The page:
How OSHA Inspectors Think: 300A Annual Summary

How OSHA Inspectors Think: 300A Annual Summary

Jill James

Jill James

Chief Safety Officer

Jill James brings an unrivaled perspective on risk, regulation and liability. With 14 years of experience as a Senior OSHA Safety Investigator with the State of Minnesota, and nearly a decade in the private sector as a safety program manager, Jill is a passionate advocate for training ROI.

OSHA 300 Logs

February 1st will be here sooner than you know, which means now is the time to start gathering data you need for your 2019 OSHA 300A form (annual summary). Specifically, I’m talking about the annual average number of employees AND the total hours worked by all employees last year. This can be particularly tricky if you have multiple locations requiring a separate 300 log and 300A form for each site. How many separate 300 logs do you keep? 

Pro Tip: Reach out to your payroll people or other number-crunchers for these numbers now, so none of you are panicking later! 

The annual summary (300A) regulation is: 1904.32(a)-(b)(6)

Permit-Required Confined Spaces

Are your permit confined spaces labeled, ensuring employees are aware of danger? The regulation requiring labeling also contains the words which must appear on the label: 1910.146(c)(2)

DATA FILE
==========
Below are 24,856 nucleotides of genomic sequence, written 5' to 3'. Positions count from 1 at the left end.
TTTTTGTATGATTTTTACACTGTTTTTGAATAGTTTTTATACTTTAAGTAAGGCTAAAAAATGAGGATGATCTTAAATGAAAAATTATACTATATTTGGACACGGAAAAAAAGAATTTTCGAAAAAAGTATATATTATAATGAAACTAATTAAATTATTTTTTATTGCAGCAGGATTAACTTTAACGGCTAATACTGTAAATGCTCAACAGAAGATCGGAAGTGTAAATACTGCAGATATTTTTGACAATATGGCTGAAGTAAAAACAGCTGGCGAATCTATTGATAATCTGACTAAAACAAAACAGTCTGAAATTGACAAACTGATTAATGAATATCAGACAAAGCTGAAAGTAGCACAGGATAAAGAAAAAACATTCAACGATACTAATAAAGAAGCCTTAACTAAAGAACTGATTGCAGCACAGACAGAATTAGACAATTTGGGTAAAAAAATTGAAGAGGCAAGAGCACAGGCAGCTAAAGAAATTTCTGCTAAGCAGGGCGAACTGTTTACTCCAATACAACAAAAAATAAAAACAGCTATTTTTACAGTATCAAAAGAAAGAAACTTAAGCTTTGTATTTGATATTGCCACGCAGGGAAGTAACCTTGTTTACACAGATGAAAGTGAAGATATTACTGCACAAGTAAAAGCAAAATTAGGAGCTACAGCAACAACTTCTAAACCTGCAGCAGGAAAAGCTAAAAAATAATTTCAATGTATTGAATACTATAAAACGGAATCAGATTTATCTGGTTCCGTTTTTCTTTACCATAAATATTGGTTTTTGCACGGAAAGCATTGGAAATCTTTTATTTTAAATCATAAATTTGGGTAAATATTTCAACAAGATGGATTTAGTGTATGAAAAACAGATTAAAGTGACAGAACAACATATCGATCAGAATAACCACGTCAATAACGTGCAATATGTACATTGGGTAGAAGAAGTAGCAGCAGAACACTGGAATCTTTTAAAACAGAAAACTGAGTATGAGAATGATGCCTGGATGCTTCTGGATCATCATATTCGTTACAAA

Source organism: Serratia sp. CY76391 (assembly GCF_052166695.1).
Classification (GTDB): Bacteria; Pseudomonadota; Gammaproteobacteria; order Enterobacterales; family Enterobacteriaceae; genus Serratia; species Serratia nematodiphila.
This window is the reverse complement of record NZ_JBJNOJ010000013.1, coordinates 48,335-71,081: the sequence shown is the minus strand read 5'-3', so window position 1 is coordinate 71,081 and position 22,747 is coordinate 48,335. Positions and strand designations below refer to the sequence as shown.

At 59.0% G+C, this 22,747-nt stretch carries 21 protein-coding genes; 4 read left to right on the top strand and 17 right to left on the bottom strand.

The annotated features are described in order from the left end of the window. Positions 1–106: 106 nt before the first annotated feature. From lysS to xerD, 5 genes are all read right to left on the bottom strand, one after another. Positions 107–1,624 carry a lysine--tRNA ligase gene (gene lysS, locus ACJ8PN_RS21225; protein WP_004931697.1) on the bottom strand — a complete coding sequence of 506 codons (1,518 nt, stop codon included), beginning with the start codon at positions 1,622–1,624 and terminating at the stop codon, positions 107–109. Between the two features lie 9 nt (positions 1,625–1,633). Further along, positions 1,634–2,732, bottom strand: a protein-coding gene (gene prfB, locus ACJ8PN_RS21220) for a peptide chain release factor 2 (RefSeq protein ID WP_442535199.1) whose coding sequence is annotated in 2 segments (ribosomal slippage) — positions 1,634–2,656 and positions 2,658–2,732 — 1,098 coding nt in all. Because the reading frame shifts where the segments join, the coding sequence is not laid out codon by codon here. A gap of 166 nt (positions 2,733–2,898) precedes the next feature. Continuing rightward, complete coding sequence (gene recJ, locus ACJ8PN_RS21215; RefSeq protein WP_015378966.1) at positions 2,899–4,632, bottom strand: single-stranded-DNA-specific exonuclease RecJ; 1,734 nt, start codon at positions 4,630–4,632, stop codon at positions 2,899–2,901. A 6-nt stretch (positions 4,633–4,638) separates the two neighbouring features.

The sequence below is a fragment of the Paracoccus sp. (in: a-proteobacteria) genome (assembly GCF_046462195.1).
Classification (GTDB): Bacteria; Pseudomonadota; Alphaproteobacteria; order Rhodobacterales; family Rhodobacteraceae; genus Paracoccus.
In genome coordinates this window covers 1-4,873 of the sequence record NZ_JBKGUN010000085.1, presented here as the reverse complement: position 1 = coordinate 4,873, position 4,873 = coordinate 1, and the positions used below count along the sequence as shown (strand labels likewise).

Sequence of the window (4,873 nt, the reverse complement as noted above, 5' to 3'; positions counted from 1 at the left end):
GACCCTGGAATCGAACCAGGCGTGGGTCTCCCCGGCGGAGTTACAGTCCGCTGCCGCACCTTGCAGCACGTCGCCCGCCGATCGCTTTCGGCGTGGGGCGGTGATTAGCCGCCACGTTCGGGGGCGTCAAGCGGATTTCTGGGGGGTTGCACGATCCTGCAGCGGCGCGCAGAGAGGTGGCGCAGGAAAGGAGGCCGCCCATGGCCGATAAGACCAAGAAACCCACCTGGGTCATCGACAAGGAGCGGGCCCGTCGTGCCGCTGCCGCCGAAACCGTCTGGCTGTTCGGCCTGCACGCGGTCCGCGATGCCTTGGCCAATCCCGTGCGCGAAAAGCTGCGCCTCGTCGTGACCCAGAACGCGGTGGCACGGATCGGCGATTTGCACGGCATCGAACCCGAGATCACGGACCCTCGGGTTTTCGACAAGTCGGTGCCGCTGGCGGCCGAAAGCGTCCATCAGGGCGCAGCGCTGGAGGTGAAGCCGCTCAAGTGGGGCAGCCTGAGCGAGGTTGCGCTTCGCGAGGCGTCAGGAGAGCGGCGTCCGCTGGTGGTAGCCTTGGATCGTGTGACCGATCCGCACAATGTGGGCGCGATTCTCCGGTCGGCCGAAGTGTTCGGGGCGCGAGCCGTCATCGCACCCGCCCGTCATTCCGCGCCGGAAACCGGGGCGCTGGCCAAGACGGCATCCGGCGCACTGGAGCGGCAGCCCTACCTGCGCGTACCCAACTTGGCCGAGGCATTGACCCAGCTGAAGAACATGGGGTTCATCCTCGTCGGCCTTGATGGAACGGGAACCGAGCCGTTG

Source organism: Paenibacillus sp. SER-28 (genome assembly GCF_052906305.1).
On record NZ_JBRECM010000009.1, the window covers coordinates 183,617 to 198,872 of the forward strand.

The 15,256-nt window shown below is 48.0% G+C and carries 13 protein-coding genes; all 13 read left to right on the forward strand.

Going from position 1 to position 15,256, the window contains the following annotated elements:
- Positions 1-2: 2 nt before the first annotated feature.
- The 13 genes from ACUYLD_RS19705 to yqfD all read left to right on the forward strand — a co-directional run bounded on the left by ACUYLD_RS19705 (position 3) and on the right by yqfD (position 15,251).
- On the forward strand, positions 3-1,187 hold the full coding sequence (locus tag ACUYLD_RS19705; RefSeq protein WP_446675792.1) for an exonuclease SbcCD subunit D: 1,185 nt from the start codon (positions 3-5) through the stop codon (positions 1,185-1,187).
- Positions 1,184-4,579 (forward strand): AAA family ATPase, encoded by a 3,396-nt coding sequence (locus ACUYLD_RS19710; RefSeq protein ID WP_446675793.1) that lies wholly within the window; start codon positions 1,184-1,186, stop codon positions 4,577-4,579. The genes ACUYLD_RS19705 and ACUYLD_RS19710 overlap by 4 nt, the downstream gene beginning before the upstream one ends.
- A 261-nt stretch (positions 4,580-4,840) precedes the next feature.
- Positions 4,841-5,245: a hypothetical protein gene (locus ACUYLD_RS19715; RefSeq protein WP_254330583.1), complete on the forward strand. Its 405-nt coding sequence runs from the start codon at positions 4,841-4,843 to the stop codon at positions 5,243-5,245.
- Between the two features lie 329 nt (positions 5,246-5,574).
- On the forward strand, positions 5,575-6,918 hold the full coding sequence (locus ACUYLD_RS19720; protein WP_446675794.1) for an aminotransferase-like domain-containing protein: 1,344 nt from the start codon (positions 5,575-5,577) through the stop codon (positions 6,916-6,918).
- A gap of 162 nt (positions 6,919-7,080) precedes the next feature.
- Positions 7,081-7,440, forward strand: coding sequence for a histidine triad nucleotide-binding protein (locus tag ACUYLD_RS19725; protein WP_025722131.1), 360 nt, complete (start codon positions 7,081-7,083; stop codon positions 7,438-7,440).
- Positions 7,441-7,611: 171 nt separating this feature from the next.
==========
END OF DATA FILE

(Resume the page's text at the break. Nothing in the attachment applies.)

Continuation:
Pro Tip: Have you identified all of your permit spaces? Identifying spaces could be an activity for your safety committee members--having them work alongside departments to ensure all spaces get identified. Remember to define the elements of a permit required confined space before starting such an activity.

Tongue Guards & Tool Rests

Sounds funny doesn’t it? Ask any inspector, this is likely the lowest of the low-hanging citation fruit, yet a solid hazard to avert. I’m talking bench grinders here. Basically, every medium-risk work environment has at least one.

What I saw most commonly, was that both machine guards were missing or were out of alignment. Now that you’ve pictured a bench grinder with abrasive wheels, picture the ‘tool rest’. The tool rest needs to be adjusted to within 1/8” of the wheel, and the ‘tongue guard’—also called the ‘peripheral protecting member’—on the other end of the exposed wheel, needs to be adjusted to within ¼” of the wheel.

There are many more requirements regarding abrasive wheel machinery, however, these I cited most often: 1910.215(a)(4) & 1910.215(b)(9)